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Colorful, Silken Scarves Are Wearable Abstract Art

Milleneufcentquatrevingtquatre is impressive not just for the long name, but for its original, artful take on scarves.

“Each season is a new story,” Lyon, France-based designer Marie Colin-Mad tells Co.Design of Milleneufcentquatrevingtquatre‘s new collection of silk square scarves, printed with intricately rendered abstract paintings. The name of the label may look like jibberish–or at least excessive–to non-French speakers, but it simply means “1984,” the birth year of the two designers, Colin-Mad and partner Amélie Charroin.

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It’s also the year that Eric Rohmer’s “Les Nuits De La Pleine Lune” was released, the film for which the designers named their artful new collection. Some of the scarf designs channel Piet Mondrian with geometric patterns. Other silken images are dreamy and surreal: prints of floating exit signs, matches, crumpled plastic bags, and a psychedelic lightning storm.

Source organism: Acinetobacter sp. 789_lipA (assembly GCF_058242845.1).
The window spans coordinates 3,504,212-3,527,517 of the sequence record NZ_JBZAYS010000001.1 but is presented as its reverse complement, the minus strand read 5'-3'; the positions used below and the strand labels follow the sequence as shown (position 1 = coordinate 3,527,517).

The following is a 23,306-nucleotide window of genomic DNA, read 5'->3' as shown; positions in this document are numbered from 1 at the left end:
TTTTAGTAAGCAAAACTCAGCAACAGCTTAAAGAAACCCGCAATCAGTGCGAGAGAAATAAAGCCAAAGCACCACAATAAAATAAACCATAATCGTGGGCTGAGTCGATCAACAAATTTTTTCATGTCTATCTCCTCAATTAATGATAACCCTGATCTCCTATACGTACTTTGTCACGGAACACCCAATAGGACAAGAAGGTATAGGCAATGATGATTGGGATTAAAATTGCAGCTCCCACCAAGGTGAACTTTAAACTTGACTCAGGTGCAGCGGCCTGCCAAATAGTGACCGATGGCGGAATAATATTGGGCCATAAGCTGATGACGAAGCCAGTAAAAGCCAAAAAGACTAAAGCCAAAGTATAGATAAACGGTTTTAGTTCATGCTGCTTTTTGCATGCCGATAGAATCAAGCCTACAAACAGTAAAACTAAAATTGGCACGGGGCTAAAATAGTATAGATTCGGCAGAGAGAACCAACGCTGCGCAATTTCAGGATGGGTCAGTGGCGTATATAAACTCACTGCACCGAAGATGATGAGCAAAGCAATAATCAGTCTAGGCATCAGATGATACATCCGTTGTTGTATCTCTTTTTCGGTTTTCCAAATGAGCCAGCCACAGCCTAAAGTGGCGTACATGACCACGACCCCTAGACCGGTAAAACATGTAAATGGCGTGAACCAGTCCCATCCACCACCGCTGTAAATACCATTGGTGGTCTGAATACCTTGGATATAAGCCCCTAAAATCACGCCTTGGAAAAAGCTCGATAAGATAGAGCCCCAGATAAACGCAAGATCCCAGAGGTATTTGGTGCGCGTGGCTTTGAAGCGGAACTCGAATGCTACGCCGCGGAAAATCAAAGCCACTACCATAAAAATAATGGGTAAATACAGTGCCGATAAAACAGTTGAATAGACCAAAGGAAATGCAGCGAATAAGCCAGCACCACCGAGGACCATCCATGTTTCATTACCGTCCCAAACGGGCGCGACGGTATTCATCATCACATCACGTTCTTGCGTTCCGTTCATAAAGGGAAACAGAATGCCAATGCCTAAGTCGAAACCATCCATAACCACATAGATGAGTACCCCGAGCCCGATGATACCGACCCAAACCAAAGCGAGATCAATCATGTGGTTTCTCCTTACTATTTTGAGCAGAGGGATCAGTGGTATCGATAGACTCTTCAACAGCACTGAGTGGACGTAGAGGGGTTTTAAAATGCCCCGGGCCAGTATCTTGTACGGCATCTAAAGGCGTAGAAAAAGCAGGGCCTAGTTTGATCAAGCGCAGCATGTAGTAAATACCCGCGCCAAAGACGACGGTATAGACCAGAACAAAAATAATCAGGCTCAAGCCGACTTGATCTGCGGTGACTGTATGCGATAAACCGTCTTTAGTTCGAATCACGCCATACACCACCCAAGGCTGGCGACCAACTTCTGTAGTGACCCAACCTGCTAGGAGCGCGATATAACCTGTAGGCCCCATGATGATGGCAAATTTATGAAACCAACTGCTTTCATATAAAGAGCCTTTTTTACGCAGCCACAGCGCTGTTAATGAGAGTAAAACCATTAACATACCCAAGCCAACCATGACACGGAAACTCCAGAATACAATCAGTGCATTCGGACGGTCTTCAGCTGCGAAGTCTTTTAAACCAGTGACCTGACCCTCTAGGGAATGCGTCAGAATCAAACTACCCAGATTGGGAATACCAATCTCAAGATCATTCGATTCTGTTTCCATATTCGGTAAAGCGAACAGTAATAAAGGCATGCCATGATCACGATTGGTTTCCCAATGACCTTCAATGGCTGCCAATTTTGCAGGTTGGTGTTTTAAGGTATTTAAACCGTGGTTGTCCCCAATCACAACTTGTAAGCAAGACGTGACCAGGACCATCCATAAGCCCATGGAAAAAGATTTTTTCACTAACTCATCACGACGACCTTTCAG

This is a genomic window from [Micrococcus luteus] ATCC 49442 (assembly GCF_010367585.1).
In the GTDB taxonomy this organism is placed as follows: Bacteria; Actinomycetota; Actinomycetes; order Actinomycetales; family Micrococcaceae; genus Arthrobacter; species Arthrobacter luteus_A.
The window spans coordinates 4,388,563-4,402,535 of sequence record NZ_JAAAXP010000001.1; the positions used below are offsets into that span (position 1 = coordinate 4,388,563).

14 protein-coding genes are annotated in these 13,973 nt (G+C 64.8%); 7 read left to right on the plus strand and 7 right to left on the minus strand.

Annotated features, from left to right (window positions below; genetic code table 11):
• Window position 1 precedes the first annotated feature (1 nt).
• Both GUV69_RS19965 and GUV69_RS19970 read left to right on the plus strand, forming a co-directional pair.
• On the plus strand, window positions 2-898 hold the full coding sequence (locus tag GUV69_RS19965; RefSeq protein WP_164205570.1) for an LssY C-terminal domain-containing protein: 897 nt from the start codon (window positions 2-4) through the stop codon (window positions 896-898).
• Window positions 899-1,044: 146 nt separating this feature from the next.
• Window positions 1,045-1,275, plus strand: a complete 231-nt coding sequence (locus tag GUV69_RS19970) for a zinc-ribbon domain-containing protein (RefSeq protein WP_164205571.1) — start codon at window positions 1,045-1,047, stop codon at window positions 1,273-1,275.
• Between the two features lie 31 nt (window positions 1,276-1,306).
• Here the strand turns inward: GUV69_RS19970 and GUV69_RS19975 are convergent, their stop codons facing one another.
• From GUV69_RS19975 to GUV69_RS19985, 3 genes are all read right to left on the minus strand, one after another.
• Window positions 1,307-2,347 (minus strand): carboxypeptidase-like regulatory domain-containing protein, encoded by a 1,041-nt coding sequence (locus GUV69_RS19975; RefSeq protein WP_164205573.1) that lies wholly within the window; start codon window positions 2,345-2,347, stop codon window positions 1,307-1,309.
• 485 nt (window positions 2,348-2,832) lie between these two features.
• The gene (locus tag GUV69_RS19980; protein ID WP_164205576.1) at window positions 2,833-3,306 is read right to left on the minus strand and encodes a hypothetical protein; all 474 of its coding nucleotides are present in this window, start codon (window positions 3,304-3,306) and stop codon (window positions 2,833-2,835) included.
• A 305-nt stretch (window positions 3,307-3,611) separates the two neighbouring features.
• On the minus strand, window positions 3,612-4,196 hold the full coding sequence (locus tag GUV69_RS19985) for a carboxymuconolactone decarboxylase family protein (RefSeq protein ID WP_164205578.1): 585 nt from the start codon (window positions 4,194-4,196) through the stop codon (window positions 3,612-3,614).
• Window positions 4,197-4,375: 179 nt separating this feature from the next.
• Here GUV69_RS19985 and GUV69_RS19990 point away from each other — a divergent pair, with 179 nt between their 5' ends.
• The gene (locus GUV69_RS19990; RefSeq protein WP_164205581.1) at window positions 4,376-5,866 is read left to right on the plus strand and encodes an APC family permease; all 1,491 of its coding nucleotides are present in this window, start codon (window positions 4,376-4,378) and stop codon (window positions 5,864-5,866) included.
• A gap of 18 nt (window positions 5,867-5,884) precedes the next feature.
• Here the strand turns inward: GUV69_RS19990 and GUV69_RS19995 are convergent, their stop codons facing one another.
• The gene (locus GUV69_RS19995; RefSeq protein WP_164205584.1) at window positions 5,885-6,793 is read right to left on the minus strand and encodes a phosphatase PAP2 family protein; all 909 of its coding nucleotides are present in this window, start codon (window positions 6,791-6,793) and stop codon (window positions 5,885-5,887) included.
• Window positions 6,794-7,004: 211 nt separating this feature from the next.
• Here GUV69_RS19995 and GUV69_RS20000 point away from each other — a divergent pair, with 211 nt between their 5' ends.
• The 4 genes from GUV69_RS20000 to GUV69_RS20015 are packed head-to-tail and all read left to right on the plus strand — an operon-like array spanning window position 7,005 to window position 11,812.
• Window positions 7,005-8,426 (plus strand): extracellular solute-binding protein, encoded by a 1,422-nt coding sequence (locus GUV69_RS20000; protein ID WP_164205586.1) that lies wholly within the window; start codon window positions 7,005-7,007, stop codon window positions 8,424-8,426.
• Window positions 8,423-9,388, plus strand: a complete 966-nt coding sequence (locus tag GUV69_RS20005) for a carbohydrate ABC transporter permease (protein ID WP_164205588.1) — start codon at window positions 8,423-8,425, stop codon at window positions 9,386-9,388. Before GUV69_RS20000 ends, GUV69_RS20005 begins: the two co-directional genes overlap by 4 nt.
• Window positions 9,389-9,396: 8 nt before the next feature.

Part of what makes these pieces so unique is that they don’t feature repeating patterns or motifs, like many textiles, but instead, each is printed with one large, single image, which folds into an abstract jumble of colors when worn.

“We paint and draw and photomontage by hand,” says Colin-Mad. Then the designers silkscreen their bold, original images onto 51-inch silk squares. Often modeled like modernist capes, they could just as easily be hung on a wall as colorful tapestries.


The collection is available in concept stores and high-end boutiques in Paris, Tokyo, Berlin, New York, Madrid, and Copenhagen, with prices starting at about $250.

About the author

Carey Dunne is a Brooklyn-based writer covering art and design. Follow her on Twitter.

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